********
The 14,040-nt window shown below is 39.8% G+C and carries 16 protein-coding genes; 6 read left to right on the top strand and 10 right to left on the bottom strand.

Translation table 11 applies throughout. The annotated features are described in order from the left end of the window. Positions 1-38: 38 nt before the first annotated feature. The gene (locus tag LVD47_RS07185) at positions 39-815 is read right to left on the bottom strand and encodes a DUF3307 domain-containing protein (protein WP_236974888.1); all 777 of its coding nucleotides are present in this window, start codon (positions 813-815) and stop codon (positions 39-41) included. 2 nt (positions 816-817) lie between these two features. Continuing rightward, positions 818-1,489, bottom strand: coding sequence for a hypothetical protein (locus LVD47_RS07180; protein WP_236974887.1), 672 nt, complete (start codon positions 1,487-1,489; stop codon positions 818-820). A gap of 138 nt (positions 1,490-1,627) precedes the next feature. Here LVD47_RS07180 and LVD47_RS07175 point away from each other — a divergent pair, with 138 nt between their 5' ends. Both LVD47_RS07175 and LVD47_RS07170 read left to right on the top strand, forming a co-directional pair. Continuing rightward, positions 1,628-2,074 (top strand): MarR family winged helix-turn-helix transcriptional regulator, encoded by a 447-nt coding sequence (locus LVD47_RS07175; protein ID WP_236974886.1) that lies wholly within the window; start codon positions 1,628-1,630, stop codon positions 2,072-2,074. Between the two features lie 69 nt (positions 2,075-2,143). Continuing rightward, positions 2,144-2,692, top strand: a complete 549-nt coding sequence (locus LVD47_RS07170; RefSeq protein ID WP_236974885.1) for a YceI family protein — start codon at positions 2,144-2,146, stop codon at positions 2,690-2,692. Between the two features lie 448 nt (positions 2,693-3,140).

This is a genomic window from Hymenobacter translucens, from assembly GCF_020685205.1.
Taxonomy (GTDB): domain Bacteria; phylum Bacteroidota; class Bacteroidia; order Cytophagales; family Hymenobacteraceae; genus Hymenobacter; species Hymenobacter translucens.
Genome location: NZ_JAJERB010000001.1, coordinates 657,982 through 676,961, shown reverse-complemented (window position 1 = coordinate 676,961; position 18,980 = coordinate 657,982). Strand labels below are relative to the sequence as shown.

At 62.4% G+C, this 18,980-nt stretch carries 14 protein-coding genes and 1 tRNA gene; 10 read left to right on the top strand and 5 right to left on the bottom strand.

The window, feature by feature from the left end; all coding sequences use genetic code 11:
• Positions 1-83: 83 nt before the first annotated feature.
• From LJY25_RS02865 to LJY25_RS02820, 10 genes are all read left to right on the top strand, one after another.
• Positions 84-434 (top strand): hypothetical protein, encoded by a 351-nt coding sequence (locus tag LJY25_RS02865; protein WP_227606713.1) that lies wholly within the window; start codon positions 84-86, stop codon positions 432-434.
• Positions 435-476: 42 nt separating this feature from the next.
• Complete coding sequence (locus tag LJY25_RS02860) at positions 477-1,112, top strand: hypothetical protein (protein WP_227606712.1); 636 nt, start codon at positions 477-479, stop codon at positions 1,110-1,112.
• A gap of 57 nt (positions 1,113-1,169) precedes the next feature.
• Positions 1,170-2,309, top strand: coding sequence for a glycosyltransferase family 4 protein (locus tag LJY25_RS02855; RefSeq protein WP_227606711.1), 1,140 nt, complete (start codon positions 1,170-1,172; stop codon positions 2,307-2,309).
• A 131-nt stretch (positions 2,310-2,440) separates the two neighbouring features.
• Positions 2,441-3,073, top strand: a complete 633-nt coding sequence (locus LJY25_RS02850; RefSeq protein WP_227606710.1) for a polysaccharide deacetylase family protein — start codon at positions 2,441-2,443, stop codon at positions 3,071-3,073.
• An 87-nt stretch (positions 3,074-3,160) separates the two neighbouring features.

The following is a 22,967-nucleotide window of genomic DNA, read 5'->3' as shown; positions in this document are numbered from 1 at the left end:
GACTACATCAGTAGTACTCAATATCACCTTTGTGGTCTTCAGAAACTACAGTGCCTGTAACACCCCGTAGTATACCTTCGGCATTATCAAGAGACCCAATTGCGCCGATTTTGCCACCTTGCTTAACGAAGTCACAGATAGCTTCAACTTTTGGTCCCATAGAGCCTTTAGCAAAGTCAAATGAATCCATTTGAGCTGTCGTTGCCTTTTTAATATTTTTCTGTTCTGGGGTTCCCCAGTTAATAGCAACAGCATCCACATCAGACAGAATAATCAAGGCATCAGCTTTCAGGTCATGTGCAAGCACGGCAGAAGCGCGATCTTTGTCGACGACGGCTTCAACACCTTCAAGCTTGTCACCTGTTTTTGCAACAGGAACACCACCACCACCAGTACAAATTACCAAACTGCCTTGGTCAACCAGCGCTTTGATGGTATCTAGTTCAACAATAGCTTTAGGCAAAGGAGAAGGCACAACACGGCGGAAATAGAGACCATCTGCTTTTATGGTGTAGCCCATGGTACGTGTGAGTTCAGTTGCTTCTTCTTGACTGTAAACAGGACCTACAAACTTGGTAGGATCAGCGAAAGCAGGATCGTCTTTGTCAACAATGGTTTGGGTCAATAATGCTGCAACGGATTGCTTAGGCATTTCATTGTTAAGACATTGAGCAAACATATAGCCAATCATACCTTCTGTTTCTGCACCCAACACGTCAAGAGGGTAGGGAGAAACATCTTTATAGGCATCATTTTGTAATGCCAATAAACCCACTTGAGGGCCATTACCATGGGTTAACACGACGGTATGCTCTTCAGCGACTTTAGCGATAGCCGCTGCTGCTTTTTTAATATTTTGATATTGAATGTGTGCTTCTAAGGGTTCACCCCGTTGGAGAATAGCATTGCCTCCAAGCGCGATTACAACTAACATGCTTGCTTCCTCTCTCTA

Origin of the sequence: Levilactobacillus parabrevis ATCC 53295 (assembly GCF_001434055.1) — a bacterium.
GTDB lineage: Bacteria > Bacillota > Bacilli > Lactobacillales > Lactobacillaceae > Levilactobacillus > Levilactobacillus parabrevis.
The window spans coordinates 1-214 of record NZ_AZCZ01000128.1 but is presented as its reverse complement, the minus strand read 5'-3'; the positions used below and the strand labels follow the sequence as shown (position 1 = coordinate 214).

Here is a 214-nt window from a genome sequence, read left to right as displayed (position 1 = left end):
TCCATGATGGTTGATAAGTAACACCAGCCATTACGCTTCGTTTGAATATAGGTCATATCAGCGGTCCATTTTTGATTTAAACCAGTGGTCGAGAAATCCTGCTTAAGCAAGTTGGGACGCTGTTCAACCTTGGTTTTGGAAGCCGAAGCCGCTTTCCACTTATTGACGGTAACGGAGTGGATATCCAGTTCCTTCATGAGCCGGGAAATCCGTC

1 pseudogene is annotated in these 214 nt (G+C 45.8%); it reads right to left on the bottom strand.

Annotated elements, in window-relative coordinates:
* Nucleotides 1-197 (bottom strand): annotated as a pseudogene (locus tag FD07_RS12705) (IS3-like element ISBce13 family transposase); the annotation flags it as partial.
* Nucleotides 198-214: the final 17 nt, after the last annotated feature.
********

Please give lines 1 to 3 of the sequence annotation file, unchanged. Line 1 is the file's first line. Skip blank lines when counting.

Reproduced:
The 14,040-nt window shown below is 39.8% G+C and carries 16 protein-coding genes; 6 read left to right on the top strand and 10 right to left on the bottom strand.

Translation table 11 applies throughout. The annotated features are described in order from the left end of the window. Positions 1-38: 38 nt before the first annotated feature. The gene (locus tag LVD47_RS07185) at positions 39-815 is read right to left on the bottom strand and encodes a DUF3307 domain-containing protein (protein WP_236974888.1); all 777 of its coding nucleotides are present in this window, start codon (positions 813-815) and stop codon (positions 39-41) included. 2 nt (positions 816-817) lie between these two features. Continuing rightward, positions 818-1,489, bottom strand: coding sequence for a hypothetical protein (locus LVD47_RS07180; protein WP_236974887.1), 672 nt, complete (start codon positions 1,487-1,489; stop codon positions 818-820). A gap of 138 nt (positions 1,490-1,627) precedes the next feature. Here LVD47_RS07180 and LVD47_RS07175 point away from each other — a divergent pair, with 138 nt between their 5' ends. Both LVD47_RS07175 and LVD47_RS07170 read left to right on the top strand, forming a co-directional pair. Continuing rightward, positions 1,628-2,074 (top strand): MarR family winged helix-turn-helix transcriptional regulator, encoded by a 447-nt coding sequence (locus LVD47_RS07175; protein ID WP_236974886.1) that lies wholly within the window; start codon positions 1,628-1,630, stop codon positions 2,072-2,074. Between the two features lie 69 nt (positions 2,075-2,143). Continuing rightward, positions 2,144-2,692, top strand: a complete 549-nt coding sequence (locus LVD47_RS07170; RefSeq protein ID WP_236974885.1) for a YceI family protein — start codon at positions 2,144-2,146, stop codon at positions 2,690-2,692. Between the two features lie 448 nt (positions 2,693-3,140).

This is a genomic window from Hymenobacter translucens, from assembly GCF_020685205.1.